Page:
The individualism and "if you don't like it, fix the code yourself" attitude of many open source projects means that people who aren't code junkies, but are excelent at understanding what a user might want get excluded from the process far too often.

      And if they aren't the "target market" of the code author(s) that is just fine. Quite frankly much of the apps I write are not intended for end-user non-technical people and I don't care if they don't like it. Nor should I. Making it pretty will NOT enhance my market in the slightest, it will only pollute it. The same goes for end-user non-technical apps I write.

      And finally, there is the "you get what you pay for" comment. Most open soruce apps are done for free. As such, Joe EndUser has no right to be "included" in the process.

      Now to tie it all up with the favorite computer analogy: cars. GM (for example) sells cars. They sell cars for the enduser, and cars for the techie. Most people are familiar with the first category. But they also sell race-only versions of some of their cars, such as the C5R or upcoming C6R. The general public has zero input into these models, as it should be. Other companies also make race cars. These are oriented around a specific purpose.

      The Mosler for example is a race-oriented car. Sure you can drive it on the street (and end user could buy and drive one), but it is aimed at being a performance auto for the track. It is the "code written by geeks for geeks" side.

      Then you have the minivans and sedans, for example. They are built for the general consumer (the end user w/o technical skills). Sure a racer can drive one, even adapt it for racing (tens of thousands of Americans do this every year), but as a racer their input is not part of the design process or feature list. Witness the near-universal elimination of options like radio-delete and ac-delete.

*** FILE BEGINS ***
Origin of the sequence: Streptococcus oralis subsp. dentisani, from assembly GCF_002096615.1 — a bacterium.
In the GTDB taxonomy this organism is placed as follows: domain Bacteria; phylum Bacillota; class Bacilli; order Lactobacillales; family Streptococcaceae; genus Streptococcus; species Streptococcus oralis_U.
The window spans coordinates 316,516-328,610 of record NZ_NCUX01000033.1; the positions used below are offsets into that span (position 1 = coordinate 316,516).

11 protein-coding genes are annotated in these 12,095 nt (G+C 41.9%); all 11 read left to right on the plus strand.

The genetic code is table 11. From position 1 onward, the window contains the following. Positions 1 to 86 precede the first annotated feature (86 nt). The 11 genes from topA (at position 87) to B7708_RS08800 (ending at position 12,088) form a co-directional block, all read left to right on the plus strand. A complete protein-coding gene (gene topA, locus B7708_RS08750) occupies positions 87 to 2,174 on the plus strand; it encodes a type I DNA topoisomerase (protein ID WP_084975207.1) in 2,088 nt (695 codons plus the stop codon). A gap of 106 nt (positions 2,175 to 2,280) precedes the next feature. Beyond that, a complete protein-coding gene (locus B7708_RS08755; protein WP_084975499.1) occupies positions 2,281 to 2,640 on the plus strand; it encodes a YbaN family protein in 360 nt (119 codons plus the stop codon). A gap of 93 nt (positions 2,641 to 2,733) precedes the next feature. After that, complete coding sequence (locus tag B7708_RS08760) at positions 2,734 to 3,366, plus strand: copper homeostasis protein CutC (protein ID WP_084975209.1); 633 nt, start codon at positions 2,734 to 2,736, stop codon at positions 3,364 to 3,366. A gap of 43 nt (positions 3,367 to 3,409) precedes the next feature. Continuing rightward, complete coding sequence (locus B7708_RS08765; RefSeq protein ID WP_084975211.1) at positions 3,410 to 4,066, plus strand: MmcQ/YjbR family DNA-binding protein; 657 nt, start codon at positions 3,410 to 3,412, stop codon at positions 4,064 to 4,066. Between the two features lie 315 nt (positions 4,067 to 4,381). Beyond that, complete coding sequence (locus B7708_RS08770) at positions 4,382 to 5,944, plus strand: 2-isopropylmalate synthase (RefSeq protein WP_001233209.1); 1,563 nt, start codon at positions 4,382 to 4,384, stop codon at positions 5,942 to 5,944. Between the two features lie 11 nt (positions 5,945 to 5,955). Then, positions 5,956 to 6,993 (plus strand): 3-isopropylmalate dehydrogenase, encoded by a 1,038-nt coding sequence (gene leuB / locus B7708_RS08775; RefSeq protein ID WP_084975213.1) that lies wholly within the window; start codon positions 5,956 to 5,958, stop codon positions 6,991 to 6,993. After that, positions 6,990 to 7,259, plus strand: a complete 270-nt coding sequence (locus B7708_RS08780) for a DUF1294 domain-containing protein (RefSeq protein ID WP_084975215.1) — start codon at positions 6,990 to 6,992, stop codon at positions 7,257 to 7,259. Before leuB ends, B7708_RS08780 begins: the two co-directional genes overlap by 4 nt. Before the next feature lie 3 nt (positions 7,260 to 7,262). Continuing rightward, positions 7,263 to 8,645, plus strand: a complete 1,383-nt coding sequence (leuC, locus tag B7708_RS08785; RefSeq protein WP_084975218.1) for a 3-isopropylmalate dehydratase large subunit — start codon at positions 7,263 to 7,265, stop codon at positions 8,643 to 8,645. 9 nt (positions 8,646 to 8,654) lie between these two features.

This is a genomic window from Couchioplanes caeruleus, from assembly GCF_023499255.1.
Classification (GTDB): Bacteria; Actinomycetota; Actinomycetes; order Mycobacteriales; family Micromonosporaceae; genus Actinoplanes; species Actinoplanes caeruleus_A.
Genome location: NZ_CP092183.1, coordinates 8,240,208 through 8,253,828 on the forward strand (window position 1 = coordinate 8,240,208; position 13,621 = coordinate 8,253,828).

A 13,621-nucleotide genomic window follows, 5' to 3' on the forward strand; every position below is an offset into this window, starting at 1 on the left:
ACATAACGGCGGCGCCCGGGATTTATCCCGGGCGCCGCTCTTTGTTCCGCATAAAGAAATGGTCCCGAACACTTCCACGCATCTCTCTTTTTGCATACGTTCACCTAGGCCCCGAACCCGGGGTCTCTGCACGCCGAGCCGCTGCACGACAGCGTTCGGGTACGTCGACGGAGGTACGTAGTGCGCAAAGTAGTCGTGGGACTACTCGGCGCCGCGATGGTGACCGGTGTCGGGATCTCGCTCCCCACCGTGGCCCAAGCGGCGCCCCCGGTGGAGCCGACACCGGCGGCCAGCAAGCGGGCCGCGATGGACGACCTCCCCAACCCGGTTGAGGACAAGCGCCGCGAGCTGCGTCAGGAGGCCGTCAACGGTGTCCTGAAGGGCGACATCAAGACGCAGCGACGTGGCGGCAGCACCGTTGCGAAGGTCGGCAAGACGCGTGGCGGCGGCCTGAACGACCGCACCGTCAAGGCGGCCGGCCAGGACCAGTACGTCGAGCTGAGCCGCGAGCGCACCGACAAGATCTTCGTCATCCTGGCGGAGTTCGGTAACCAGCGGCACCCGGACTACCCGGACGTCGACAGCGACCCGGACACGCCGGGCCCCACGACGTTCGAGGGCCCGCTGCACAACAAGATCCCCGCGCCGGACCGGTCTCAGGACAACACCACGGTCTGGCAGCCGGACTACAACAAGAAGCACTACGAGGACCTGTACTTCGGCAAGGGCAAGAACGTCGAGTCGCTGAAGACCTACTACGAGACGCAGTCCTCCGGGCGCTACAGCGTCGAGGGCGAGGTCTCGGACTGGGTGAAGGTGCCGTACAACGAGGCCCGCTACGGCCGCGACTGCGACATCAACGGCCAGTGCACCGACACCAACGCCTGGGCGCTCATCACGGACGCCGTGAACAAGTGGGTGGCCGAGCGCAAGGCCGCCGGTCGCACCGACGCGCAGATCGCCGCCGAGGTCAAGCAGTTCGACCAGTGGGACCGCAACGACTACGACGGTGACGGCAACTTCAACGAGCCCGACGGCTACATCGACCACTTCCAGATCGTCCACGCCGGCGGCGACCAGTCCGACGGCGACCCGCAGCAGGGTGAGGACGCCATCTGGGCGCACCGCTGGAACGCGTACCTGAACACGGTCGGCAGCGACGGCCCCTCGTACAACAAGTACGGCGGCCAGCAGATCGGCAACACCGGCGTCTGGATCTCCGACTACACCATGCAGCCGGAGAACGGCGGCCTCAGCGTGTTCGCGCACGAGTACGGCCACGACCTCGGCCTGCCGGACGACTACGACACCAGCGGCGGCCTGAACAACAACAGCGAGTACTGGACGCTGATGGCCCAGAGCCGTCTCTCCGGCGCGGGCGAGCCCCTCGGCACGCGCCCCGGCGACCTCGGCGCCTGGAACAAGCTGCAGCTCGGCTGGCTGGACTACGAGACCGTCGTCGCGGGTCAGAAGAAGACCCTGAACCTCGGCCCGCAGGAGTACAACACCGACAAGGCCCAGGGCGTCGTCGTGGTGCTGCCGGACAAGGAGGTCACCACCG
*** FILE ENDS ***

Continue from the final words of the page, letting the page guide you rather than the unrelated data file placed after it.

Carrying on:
IMO, nearly all these rants about ugly yet functional interfaces versus pretty but reduced functionality but pretty shiney interface fall under the categories above. Everybody wants a hand-built Ferrari for the price of a 10 year old wrecked and stripped Geo Metro. And they blame the "industry" for them not getting it.
      • Sorry, but I'm going to have to go ahead and disagree with the bulk of your post. It's attitudes like this that make me hate using Windows and Linux for day-to-day work (I use my Mac and Mac OS X for my day-to-day work, but work with Windows and Linux systems as required/appropriate for work, school, and other projects).

        Joel Spolsky [joelonsoftware.com] has a book out called User Interface Design for Programmers. In it, he makes a point of telling a story about a company that set out to design kitchen utensils for arthritic people (I want to say Oxo, but that could be completely wrong, and I don't have the book in front of me to check). The target market was people who couldn't grip a handle as tightly as you or I might be able to, so the utensils were designed with rubbery handles that were easy to hold onto and wouldn't slip, and that were large enough to grip comfortably. As it turns out, these utensils were a huge hit not only with the target market, but also with everyday users: they found the utensils easy to use as well, and the company took off.